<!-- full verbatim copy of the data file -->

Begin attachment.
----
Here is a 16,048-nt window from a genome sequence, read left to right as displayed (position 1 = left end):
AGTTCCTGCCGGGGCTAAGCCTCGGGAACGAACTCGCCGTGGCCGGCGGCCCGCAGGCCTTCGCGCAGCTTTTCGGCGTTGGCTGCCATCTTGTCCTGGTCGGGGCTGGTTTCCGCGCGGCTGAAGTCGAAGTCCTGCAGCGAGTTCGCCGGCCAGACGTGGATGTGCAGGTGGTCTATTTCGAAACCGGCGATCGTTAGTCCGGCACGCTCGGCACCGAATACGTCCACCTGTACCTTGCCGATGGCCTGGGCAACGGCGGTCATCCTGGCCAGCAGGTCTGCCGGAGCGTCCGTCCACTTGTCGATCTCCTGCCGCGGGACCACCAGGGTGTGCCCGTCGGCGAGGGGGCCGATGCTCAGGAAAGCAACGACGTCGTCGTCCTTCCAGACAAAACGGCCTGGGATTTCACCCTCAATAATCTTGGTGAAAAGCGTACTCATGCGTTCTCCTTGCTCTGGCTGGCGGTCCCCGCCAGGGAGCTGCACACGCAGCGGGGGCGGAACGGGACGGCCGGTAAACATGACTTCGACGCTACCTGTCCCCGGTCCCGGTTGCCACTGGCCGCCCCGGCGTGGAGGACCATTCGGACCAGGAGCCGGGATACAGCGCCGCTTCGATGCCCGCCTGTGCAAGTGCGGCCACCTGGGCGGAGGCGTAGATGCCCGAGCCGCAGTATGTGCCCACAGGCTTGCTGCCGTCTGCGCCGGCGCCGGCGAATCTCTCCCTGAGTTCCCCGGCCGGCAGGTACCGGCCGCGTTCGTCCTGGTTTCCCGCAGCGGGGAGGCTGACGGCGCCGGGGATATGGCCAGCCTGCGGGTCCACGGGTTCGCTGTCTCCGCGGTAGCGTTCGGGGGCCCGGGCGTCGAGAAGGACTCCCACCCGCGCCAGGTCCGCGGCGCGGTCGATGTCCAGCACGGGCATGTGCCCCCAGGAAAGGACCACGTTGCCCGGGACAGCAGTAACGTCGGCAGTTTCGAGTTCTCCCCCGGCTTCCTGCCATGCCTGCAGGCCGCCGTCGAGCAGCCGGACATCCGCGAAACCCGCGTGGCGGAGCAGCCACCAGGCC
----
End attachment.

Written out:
Here is a 16,048-nt window from a genome sequence, read left to right as displayed (position 1 = left end):
AGTTCCTGCCGGGGCTAAGCCTCGGGAACGAACTCGCCGTGGCCGGCGGCCCGCAGGCCTTCGCGCAGCTTTTCGGCGTTGGCTGCCATCTTGTCCTGGTCGGGGCTGGTTTCCGCGCGGCTGAAGTCGAAGTCCTGCAGCGAGTTCGCCGGCCAGACGTGGATGTGCAGGTGGTCTATTTCGAAACCGGCGATCGTTAGTCCGGCACGCTCGGCACCGAATACGTCCACCTGTACCTTGCCGATGGCCTGGGCAACGGCGGTCATCCTGGCCAGCAGGTCTGCCGGAGCGTCCGTCCACTTGTCGATCTCCTGCCGCGGGACCACCAGGGTGTGCCCGTCGGCGAGGGGGCCGATGCTCAGGAAAGCAACGACGTCGTCGTCCTTCCAGACAAAACGGCCTGGGATTTCACCCTCAATAATCTTGGTGAAAAGCGTACTCATGCGTTCTCCTTGCTCTGGCTGGCGGTCCCCGCCAGGGAGCTGCACACGCAGCGGGGGCGGAACGGGACGGCCGGTAAACATGACTTCGACGCTACCTGTCCCCGGTCCCGGTTGCCACTGGCCGCCCCGGCGTGGAGGACCATTCGGACCAGGAGCCGGGATACAGCGCCGCTTCGATGCCCGCCTGTGCAAGTGCGGCCACCTGGGCGGAGGCGTAGATGCCCGAGCCGCAGTATGTGCCCACAGGCTTGCTGCCGTCTGCGCCGGCGCCGGCGAATCTCTCCCTGAGTTCCCCGGCCGGCAGGTACCGGCCGCGTTCGTCCTGGTTTCCCGCAGCGGGGAGGCTGACGGCGCCGGGGATATGGCCAGCCTGCGGGTCCACGGGTTCGCTGTCTCCGCGGTAGCGTTCGGGGGCCCGGGCGTCGAGAAGGACTCCCACCCGCGCCAGGTCCGCGGCGCGGTCGATGTCCAGCACGGGCATGTGCCCCCAGGAAAGGACCACGTTGCCCGGGACAGCAGTAACGTCGGCAGTTTCGAGTTCTCCCCCGGCTTCCTGCCATGCCTGCAGGCCGCCGTCGAGCAGCCGGACATCCGCGAAACCCGCGTGGCGGAGCAGCCACCAGGCC